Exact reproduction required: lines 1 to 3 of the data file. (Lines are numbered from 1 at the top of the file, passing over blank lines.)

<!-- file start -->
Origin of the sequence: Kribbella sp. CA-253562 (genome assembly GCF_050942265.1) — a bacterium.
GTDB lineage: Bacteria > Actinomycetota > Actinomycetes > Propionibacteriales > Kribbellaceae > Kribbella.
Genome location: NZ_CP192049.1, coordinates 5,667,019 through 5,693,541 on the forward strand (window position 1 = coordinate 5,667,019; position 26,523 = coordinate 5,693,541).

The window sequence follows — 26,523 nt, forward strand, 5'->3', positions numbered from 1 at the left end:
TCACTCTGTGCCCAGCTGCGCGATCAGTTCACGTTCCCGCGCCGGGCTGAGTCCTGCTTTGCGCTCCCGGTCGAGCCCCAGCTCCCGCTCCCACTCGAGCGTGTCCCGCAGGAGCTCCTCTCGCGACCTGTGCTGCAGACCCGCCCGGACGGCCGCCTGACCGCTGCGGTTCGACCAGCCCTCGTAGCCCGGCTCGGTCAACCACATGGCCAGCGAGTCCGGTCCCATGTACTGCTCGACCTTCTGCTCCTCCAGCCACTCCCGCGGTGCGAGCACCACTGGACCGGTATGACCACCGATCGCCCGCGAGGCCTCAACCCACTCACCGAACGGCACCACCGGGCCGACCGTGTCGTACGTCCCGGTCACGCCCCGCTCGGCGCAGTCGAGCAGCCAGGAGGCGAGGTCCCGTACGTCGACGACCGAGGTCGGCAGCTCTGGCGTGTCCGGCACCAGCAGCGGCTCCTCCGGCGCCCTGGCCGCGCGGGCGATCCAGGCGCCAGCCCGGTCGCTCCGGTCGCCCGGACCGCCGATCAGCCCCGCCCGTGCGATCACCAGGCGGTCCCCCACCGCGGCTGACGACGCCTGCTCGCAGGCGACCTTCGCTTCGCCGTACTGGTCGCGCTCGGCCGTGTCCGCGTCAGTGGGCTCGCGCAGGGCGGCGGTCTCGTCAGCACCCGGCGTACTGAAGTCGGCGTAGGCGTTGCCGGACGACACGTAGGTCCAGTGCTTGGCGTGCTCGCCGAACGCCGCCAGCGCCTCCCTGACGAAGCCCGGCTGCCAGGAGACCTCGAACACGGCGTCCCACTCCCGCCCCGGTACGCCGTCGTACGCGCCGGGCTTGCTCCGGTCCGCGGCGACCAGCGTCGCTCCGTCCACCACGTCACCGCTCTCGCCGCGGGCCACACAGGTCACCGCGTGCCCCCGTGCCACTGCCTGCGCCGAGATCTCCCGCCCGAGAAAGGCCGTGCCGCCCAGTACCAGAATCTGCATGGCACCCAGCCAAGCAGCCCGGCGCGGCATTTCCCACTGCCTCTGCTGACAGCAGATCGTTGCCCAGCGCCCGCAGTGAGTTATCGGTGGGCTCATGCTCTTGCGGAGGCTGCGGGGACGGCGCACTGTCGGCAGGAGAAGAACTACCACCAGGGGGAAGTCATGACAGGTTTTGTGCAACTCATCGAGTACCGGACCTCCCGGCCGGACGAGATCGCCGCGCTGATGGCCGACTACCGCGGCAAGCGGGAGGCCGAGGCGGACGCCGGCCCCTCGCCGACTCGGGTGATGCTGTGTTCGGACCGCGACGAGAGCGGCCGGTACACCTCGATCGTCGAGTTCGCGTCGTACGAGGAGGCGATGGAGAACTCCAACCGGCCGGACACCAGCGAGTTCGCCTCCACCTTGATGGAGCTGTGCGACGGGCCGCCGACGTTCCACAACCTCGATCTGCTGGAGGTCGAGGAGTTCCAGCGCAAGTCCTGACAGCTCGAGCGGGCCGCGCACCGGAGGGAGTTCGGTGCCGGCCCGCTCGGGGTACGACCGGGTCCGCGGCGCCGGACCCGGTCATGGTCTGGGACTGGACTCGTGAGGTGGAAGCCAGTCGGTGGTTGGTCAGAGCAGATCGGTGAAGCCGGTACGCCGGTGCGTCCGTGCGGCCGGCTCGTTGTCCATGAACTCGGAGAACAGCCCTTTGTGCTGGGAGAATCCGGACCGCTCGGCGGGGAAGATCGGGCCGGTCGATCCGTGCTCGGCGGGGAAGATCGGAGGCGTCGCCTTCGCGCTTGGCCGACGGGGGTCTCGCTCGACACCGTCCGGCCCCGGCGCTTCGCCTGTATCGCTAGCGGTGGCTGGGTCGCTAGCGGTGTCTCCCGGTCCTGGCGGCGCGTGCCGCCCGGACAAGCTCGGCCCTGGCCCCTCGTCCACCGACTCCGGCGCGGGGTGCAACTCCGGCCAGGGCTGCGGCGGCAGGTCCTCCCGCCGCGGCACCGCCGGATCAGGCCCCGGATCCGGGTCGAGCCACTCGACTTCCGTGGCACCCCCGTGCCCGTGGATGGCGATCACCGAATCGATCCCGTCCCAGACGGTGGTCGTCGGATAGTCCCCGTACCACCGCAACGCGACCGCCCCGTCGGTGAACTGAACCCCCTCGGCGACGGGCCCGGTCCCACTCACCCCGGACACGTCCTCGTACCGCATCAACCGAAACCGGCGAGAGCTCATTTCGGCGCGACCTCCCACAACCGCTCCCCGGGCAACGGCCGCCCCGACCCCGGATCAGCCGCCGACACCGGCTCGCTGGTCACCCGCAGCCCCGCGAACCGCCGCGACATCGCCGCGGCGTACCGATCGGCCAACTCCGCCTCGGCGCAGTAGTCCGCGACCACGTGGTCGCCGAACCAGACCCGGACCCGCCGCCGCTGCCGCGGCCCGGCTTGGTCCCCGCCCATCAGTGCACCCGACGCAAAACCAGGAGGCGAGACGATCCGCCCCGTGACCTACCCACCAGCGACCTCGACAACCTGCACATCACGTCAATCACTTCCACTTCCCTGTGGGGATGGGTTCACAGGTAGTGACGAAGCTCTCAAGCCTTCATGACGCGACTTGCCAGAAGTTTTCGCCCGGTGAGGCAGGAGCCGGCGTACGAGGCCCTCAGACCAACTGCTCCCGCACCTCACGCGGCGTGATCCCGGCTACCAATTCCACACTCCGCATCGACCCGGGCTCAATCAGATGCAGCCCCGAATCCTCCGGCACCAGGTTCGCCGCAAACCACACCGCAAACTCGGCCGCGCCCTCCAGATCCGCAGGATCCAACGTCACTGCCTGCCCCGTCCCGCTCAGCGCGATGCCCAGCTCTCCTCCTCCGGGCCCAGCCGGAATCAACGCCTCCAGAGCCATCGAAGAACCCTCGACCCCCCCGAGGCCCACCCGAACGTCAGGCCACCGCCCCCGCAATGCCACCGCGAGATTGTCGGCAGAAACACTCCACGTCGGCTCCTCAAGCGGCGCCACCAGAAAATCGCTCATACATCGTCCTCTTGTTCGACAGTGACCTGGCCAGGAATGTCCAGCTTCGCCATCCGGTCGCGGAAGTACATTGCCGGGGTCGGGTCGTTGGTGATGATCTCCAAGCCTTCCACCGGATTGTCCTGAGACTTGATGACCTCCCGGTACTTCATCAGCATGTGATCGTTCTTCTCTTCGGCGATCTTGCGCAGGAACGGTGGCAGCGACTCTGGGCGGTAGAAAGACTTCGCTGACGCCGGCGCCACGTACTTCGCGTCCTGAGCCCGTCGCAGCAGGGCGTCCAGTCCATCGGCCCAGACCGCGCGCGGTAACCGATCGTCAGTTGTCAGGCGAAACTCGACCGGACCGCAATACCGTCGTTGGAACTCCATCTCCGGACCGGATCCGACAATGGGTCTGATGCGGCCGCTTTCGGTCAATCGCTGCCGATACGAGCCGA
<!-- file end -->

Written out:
Origin of the sequence: Kribbella sp. CA-253562 (genome assembly GCF_050942265.1) — a bacterium.
GTDB lineage: Bacteria > Actinomycetota > Actinomycetes > Propionibacteriales > Kribbellaceae > Kribbella.
Genome location: NZ_CP192049.1, coordinates 5,667,019 through 5,693,541 on the forward strand (window position 1 = coordinate 5,667,019; position 26,523 = coordinate 5,693,541).